Tag: 上海后花园千花网

  • Limerick can flash the cash

    first_imgTwitter Advertisement Linkedin Print Limerick can flash the cashPosted on May 22, 2013 by Bernie EnglishSign up for the weekly Limerick Post newsletter Sign Up LIMERICK people have the third highest level of disposable income in the country, after Dubliners and people living in Kildare. That’s according to findings just published by the Central Statistics Office.But while they may have the most cash to flash, Limerick city people have the lowest rate of car ownership in the country and people in the midwest had the highest numbers in private health insurance with more than half paying for private care.The information is part of the Regional Quality of Life 2013 report and the information reflects the situation in the city and county at the end of 2011. Emailcenter_img WhatsApp NewsLimerick can flash the cashBy Bernie English – May 22, 2013 781 Facebook Previous articleLimerick’s British and Irish Lions in trainingNext articleStar in a music video at Limerick’s Music Hub Launch Bernie Englishhttp://www.limerickpost.ieBernie English has been working as a journalist in national and local media for more than thirty years. She worked as a staff journalist with the Irish Press and Evening Press before moving to Clare. She has worked as a freelance for all of the national newspaper titles and a staff journalist in Limerick, helping to launch the Limerick edition of The Evening Echo. Bernie was involved in the launch of The Clare People where she was responsible for business and industry news.last_img read more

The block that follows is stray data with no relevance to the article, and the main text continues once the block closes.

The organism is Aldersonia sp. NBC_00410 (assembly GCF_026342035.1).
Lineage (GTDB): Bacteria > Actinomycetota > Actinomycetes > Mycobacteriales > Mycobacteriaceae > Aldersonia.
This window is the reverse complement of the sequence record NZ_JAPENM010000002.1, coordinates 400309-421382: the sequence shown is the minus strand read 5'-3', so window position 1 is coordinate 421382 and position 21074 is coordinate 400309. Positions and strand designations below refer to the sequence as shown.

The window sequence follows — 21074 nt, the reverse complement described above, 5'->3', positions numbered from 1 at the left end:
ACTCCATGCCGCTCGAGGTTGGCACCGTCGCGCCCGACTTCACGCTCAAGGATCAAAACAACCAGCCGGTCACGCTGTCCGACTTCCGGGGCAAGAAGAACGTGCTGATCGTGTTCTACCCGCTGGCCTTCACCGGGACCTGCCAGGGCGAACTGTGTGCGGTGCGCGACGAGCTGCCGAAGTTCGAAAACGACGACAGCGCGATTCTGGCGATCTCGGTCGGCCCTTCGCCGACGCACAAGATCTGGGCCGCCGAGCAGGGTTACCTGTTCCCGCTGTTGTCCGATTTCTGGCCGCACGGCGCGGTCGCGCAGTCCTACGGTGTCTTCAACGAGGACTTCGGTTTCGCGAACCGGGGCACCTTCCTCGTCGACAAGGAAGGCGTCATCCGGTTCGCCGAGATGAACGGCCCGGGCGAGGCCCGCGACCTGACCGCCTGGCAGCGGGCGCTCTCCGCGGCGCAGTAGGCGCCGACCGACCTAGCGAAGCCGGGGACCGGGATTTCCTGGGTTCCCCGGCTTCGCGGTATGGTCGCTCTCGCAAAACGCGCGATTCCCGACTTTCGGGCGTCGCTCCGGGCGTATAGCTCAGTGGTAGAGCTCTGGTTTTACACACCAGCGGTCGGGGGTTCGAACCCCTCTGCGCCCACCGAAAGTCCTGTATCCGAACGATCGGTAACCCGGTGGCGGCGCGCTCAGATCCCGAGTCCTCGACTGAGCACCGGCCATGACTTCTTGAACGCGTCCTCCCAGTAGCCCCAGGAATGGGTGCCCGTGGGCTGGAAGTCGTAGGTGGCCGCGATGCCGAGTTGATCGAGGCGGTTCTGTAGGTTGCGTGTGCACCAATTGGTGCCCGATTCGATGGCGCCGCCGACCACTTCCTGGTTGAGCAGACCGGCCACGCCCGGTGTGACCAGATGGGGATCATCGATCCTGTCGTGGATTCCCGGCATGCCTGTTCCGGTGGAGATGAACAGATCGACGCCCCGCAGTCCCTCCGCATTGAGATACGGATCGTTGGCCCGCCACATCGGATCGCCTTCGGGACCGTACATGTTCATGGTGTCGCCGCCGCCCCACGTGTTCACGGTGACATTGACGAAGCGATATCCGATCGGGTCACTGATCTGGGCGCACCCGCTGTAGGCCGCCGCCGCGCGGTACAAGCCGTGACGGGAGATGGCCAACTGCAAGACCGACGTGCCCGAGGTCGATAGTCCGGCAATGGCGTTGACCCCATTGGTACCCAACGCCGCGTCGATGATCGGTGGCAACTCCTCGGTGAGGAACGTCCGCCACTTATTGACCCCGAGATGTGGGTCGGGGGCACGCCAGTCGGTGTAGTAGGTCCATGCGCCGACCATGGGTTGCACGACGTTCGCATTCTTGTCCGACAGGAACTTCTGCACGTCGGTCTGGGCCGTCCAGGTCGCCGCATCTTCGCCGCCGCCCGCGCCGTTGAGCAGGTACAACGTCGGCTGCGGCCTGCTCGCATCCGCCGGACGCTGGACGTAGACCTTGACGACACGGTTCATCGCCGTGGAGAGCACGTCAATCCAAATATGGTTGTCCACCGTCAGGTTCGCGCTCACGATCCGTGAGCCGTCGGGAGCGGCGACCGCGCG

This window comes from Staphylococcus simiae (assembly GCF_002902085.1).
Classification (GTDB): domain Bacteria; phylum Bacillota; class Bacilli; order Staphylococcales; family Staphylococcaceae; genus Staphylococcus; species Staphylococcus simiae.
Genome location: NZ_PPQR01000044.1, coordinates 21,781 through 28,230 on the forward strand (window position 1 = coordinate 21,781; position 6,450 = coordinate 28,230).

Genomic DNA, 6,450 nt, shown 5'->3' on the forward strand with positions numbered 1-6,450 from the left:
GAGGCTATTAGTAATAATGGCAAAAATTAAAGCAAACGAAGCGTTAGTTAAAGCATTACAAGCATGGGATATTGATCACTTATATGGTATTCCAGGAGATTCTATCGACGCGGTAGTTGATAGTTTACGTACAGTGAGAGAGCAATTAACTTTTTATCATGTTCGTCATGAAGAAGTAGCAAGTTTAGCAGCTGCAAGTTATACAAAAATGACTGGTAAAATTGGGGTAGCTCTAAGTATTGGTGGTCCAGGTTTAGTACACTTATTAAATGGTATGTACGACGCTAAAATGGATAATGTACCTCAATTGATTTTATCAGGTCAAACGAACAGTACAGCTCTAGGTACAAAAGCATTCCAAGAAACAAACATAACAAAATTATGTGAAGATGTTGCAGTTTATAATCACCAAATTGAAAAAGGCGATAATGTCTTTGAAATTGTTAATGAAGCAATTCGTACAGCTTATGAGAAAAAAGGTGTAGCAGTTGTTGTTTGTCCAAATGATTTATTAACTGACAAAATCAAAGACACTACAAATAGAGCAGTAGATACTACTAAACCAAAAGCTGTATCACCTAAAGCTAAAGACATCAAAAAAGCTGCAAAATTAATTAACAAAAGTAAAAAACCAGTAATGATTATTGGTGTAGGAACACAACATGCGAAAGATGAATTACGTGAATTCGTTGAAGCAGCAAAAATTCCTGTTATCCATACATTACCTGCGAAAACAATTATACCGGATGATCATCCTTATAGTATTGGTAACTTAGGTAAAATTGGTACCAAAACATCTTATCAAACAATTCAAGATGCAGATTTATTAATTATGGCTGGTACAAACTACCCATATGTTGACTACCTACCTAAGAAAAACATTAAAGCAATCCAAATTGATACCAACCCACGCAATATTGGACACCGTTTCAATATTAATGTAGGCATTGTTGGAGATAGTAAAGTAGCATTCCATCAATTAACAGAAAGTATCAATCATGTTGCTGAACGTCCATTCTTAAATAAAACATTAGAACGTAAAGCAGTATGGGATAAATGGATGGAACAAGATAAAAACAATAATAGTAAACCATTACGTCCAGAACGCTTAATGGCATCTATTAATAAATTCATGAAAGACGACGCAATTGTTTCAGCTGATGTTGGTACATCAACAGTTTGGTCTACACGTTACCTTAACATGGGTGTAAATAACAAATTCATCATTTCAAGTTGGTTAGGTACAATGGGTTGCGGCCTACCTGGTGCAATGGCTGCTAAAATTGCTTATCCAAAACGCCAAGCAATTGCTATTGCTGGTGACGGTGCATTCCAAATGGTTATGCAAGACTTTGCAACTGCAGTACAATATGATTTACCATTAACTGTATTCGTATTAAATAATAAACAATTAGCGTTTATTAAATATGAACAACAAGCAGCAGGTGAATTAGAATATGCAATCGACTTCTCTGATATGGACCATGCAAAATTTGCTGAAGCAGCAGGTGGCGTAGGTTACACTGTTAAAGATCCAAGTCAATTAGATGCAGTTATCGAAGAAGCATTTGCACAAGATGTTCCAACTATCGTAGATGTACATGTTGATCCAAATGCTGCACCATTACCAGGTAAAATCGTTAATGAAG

• Tix Now Available to See Jason Ritter & More in David Mamet’s Ghost Stories

    first_imgTickets are now available to see Jason Ritter, Mary McCann, Arliss Howard and more in David Mamet’s Ghost Stories: The Shawl and Prairie du Chien. The Atlantic Theater Company production will begin previews on May 27 and run through June 28. Opening night is set for June 16 at Atlantic Stage 2.Directed by Scott Zigler, the double bill explores the toll of death and murder. The first follows a bereaved woman (McCann) who consults a small-time mystic (Howard) and his apprentice (Ritter) for guidance. The latter takes place on a railroad car as a friendly card game escalates to jealousy and murder.Rounding out the cast are Nate Dendy, Jim Frangione, Henry Kelemen, Jordan Lage and Dereks Thomas.The production will feature set design by Lauren Helpern, costumes by Linda Cho and lighting design by Jeff Croiter. Show Closed This production ended its run on June 28, 2015 Related Shows Ghost Stories: The Shawl and Prairie Du Chien View Commentslast_img read more

  • 49ers start off on the road